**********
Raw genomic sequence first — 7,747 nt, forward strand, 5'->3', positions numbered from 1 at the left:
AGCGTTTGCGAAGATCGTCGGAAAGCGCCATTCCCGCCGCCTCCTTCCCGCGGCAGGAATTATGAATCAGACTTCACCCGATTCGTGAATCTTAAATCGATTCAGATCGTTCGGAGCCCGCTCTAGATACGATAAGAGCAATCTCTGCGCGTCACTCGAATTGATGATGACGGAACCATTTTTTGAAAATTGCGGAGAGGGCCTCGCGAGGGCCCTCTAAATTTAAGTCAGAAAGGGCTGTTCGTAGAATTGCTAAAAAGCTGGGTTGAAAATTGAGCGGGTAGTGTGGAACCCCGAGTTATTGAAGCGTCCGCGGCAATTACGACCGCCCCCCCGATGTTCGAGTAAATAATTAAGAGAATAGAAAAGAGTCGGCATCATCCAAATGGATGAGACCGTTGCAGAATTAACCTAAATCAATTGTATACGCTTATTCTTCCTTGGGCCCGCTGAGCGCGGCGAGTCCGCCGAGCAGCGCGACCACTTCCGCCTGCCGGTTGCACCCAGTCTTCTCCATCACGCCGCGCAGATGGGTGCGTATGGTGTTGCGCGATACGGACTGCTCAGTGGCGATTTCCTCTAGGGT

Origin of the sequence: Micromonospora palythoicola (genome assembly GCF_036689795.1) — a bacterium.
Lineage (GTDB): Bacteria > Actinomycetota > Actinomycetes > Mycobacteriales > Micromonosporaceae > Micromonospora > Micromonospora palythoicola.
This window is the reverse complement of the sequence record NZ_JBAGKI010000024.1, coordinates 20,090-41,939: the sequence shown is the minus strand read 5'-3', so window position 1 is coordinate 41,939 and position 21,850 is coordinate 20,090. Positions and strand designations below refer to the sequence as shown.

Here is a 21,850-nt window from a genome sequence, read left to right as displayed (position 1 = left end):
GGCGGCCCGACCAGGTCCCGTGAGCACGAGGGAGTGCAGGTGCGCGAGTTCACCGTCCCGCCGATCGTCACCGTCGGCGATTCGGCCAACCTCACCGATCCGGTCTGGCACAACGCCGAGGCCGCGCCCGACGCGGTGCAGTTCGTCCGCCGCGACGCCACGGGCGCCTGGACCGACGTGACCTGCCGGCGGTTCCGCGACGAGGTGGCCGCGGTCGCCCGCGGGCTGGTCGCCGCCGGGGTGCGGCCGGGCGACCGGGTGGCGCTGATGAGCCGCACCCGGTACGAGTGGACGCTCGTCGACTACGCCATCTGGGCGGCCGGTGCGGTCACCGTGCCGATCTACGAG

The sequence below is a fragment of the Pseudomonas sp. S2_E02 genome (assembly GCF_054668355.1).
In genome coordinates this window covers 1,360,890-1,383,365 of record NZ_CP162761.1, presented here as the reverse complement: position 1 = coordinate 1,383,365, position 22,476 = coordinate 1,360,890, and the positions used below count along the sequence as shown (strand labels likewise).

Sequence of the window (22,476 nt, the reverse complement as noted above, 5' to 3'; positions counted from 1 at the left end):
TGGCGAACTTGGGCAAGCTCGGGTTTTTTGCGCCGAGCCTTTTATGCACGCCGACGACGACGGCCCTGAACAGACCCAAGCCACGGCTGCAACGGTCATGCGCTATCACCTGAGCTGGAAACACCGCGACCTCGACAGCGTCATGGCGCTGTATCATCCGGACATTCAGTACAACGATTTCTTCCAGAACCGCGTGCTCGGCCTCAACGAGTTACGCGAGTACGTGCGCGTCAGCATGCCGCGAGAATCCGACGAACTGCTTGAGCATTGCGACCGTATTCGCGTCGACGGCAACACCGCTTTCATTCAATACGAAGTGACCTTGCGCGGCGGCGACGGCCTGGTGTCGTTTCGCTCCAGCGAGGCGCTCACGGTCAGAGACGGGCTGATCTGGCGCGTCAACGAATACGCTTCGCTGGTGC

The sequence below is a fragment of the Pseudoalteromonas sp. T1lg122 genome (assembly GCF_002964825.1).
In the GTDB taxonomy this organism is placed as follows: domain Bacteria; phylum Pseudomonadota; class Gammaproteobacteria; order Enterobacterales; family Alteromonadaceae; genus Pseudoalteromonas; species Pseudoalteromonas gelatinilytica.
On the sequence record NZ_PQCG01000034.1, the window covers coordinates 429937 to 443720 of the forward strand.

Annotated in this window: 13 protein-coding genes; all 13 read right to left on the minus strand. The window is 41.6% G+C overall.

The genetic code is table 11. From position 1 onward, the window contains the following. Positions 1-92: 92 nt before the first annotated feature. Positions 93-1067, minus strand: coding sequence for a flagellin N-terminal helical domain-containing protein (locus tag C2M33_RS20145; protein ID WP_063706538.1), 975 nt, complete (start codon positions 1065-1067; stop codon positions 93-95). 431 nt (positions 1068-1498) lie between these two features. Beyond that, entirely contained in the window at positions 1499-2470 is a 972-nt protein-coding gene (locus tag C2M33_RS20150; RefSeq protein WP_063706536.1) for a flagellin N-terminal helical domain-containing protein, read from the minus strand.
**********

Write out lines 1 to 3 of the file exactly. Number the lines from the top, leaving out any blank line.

Raw genomic sequence first — 7,747 nt, forward strand, 5'->3', positions numbered from 1 at the left:
AGCGTTTGCGAAGATCGTCGGAAAGCGCCATTCCCGCCGCCTCCTTCCCGCGGCAGGAATTATGAATCAGACTTCACCCGATTCGTGAATCTTAAATCGATTCAGATCGTTCGGAGCCCGCTCTAGATACGATAAGAGCAATCTCTGCGCGTCACTCGAATTGATGATGACGGAACCATTTTTTGAAAATTGCGGAGAGGGCCTCGCGAGGGCCCTCTAAATTTAAGTCAGAAAGGGCTGTTCGTAGAATTGCTAAAAAGCTGGGTTGAAAATTGAGCGGGTAGTGTGGAACCCCGAGTTATTGAAGCGTCCGCGGCAATTACGACCGCCCCCCCGATGTTCGAGTAAATAATTAAGAGAATAGAAAAGAGTCGGCATCATCCAAATGGATGAGACCGTTGCAGAATTAACCTAAATCAATTGTATACGCTTATTCTTCCTTGGGCCCGCTGAGCGCGGCGAGTCCGCCGAGCAGCGCGACCACTTCCGCCTGCCGGTTGCACCCAGTCTTCTCCATCACGCCGCGCAGATGGGTGCGTATGGTGTTGCGCGATACGGACTGCTCAGTGGCGATTTCCTCTAGGGT

Origin of the sequence: Micromonospora palythoicola (genome assembly GCF_036689795.1) — a bacterium.